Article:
An unusually broad international consensus about the fate of this last French colony in Africa seems to be saving the territory of the Afars and Isaas from immediate division and annexation immediate division and annexation by its neighbors as happened to the Spanish Sahara just 15 months ago.
All the big powers, including the Soviet Union and the United States, as well as the regional Arab ones, appear to have decided that an independent Republic of Djuboue, however economically weak and politically fragile, is preferable to the kind of unsatisfactory solution reached between Spain and the two northwestern African states, Morocco and Mauritania, over the Spanish Sahara.f
The partition of that phosphate-rich territory in February 1976 has sparked in Algerian-backed guerilla war by Saharan nationalists that has become a festering wound not only for Mauritania and Morocco but also for the Organization of African Unity, whose charter calls for strict respect of colonial boundaries.
Djubouti has all the potential for becoming another Spanish Sahara. It is sparsely inhabited (perhaps 215,000 people); the two main ethnic groups, the Afars and the Issas, are fighting cousins; and it has absolutely no national resources - unless the location of its large port on the Bab el Mandeb straits can be regarded as one.
Furthermore, Djibouti's two neighbors both have historic claims to the territory - as Morocco had to the Spanish Sahara - and one of them, Somalia, has not fully renounced its claim.
Indeed, the big question mark hanging over the future of Djimouti is whether Somalia will follow Morocco's example and attempt to take over the territory later through referendum calling for a federation between the two.
Nobody here, least of all the French, is willing to say for certain that this will not happen; but Djimouti appears to have a better chance now than before for surviving as Africa's Hong Kong - a capitalist enclave surrounded by poverty-sticken Marxist countries.
France has gained the full backing of the United States and, reportedly, of the Soviet Union as well as that of Saudi Arabia and Egypt to try to "stabilize" the situation here - meaning the establishment of an independence Republic of Djibouti under a continuing strong French influence.
French sources here say this message has been passed on from Moscow, Washington, Cairo and Riyadh to Paris through diplomatic channels, and it seems more than a coincidence that the Americans, Saudis and Egyptians opened consulates here even before Sunday's referendum on independence.
The Saudis have told the future leaders of the New Hampshire-sized republic that they will provide some financial and economic assistance to help the French make it a going economic concern - a difficult task that presently costs Paris about $140 million every year.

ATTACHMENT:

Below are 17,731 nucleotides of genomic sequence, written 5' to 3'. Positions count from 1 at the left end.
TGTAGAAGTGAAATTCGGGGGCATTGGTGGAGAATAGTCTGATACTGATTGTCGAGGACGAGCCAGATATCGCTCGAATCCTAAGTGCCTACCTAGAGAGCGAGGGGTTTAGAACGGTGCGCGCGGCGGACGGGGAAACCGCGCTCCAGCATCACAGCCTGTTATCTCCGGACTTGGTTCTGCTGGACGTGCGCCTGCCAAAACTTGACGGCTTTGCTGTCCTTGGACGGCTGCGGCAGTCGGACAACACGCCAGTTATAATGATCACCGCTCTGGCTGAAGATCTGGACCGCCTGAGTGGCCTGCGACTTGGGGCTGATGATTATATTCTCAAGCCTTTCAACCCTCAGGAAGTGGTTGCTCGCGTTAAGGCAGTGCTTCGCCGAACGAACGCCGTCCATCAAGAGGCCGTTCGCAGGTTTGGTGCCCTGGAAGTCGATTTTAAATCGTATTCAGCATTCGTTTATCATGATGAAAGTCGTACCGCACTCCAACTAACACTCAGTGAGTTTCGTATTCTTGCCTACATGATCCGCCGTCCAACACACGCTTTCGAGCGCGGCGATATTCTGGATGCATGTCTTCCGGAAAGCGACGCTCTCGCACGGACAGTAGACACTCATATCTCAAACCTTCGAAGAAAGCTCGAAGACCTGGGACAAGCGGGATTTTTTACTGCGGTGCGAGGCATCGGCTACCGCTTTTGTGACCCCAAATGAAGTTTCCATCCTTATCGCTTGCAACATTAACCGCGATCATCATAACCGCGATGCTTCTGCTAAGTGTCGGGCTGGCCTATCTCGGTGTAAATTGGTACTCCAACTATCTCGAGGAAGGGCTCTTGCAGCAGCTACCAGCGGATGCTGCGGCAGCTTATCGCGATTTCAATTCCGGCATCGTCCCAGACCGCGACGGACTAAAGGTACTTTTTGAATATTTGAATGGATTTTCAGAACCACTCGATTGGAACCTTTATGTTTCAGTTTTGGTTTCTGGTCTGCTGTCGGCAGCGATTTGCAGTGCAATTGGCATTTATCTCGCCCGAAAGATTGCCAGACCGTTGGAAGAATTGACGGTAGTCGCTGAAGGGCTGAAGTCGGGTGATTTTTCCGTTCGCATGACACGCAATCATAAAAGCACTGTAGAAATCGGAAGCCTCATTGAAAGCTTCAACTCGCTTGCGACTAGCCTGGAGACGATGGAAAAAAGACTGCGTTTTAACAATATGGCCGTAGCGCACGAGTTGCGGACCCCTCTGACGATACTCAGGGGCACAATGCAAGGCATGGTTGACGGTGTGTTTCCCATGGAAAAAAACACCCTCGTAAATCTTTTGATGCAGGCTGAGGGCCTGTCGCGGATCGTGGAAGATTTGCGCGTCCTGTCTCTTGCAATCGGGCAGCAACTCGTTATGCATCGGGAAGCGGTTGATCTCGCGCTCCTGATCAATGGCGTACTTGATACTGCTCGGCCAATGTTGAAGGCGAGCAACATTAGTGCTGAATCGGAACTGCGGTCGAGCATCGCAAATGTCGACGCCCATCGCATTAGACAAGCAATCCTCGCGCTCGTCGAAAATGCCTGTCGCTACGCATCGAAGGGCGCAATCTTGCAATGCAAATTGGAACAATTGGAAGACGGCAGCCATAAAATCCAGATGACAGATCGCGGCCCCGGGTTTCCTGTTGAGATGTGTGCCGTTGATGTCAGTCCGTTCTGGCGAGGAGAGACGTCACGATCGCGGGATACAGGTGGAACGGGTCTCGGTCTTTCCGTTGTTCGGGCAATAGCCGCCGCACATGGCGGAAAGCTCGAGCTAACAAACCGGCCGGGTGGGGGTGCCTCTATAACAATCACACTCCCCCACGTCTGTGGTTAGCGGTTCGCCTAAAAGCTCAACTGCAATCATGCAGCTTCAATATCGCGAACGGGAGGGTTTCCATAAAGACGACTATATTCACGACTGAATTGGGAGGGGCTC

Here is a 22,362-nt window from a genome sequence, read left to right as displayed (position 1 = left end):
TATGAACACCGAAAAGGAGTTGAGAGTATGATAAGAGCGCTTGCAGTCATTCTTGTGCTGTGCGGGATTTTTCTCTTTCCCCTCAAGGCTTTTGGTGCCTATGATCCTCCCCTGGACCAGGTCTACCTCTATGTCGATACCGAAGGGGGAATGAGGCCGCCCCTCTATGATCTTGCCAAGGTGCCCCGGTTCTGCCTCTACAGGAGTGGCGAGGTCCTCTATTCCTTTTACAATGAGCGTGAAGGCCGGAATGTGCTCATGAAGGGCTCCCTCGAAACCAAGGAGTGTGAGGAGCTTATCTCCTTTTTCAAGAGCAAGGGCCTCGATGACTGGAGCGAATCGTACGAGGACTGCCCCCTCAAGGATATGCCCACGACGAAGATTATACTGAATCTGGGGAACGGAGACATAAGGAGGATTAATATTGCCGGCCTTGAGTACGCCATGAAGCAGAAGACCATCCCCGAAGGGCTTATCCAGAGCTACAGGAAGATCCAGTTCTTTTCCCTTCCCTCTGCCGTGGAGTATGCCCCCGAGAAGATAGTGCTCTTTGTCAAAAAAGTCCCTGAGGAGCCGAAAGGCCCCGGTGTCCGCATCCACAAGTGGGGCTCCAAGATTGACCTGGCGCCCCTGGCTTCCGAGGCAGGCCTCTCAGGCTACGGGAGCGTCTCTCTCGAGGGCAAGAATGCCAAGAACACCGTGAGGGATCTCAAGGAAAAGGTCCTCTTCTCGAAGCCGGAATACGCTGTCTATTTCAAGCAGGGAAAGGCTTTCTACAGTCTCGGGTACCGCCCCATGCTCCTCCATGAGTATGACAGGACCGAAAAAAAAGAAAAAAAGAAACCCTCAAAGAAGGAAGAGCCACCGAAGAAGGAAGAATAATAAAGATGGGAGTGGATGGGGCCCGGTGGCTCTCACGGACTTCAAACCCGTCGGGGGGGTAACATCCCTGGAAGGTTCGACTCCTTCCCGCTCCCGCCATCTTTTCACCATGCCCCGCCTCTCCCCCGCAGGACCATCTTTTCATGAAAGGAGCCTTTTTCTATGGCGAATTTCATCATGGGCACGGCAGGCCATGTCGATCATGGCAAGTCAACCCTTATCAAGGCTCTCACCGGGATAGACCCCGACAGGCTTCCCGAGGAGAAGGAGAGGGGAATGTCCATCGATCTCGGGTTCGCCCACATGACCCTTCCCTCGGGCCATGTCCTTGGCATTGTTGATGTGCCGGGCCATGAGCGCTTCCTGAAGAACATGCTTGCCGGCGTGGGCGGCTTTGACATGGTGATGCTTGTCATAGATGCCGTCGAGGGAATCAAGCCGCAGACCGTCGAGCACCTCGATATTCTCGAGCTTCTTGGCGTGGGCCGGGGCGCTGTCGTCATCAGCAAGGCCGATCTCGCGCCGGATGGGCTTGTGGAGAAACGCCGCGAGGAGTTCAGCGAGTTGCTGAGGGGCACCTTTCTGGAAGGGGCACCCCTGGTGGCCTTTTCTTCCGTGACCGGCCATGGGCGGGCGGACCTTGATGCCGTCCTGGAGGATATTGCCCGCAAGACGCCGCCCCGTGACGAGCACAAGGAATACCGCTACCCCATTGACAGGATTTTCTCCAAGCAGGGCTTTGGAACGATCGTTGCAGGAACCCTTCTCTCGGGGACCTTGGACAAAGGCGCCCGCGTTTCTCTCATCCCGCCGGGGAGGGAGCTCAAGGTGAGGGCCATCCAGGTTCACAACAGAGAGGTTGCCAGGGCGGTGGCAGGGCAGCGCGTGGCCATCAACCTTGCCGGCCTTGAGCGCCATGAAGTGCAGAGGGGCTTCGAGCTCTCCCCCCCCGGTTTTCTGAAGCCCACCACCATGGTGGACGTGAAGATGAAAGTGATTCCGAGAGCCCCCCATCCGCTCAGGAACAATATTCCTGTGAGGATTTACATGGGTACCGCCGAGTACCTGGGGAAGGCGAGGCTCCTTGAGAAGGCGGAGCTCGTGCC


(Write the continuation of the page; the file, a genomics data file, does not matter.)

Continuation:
The main Saudi interest in Djibouti stems from its position at the southern end of the Red Sea and from their desire to see a friendly, non-Marxist state on this side of the narrow Bab el Mandeb straits. Saudi Arabia is buildinga new Red Sea port 300 miles north of Jeddah that eventually will handle 40 per cent of its oil exports, according to Saudi sources here.
Assuring free and safe passageway throught the straits and the Suez Canal has become a major Saudi foreign policy concern and helps explain their intense interest in what is taking place in Ethiopia.
The Saudis do not want to see Djibouti dominated by either of the pro-Soviet Marxist regimes in Ethiopia and Somalia and insists that it remain independent and stable. Precisely how much Saudi Arabia will be willing to become inc involved here to assure this goal remains to be seen.
The Soviets, for quite different reasons, also seem to have decided that an independent Djibouti best suits their interests - at least now. War between their allies, Somalia and Ethiopia, over this territory would inevitably turn one or the other against Moscow as the Soviets took sides.
The Soviets presumably would like to maintain their influence in Somalia as they consolidate their ties with the Marxist military government in Ethiopia. They would seem to have their hands full trying to keep the present Ethiopian regime in power despite numerous opposition groups and a strong separatist movement in the northern province of Eritrea.
France has told Djibouti's leaders that it will provide technical, financial and military assumed here that Djibouti will ask, while insisting that the French do not keep a military base here.
The United States seems to be acting as a kind of diplomatic buttress to French and Saudi policy here. It supports an independent Djibouti but is allowing France and Saudi Arabia to shoulder the main burden of what will probably be a joint Franco-Saudi American policy.
The two-week-old American consulate here has just one diplomat, Walter E. Clarke, and is in a single small room of the territory's best hotel, the Siesta, on the shore of the Red Sea. But even this most symbolic American presence seems to be deeply appreciated by the local French authorities.
Whatever Djibouti's ultimate fate, it is heading for independence on June 27 with more calm and unity than had been anticipated by local French or African diplomats.
As expected, the referendum was approved overwhelmingly, with only 199 persons casting red ballots indicating opposition.An unofficial total of 98.7 per cent of the electorate voted in favor of independence. The only surprise here was the high number of non-voters, nearly 23 per cent of those eligible.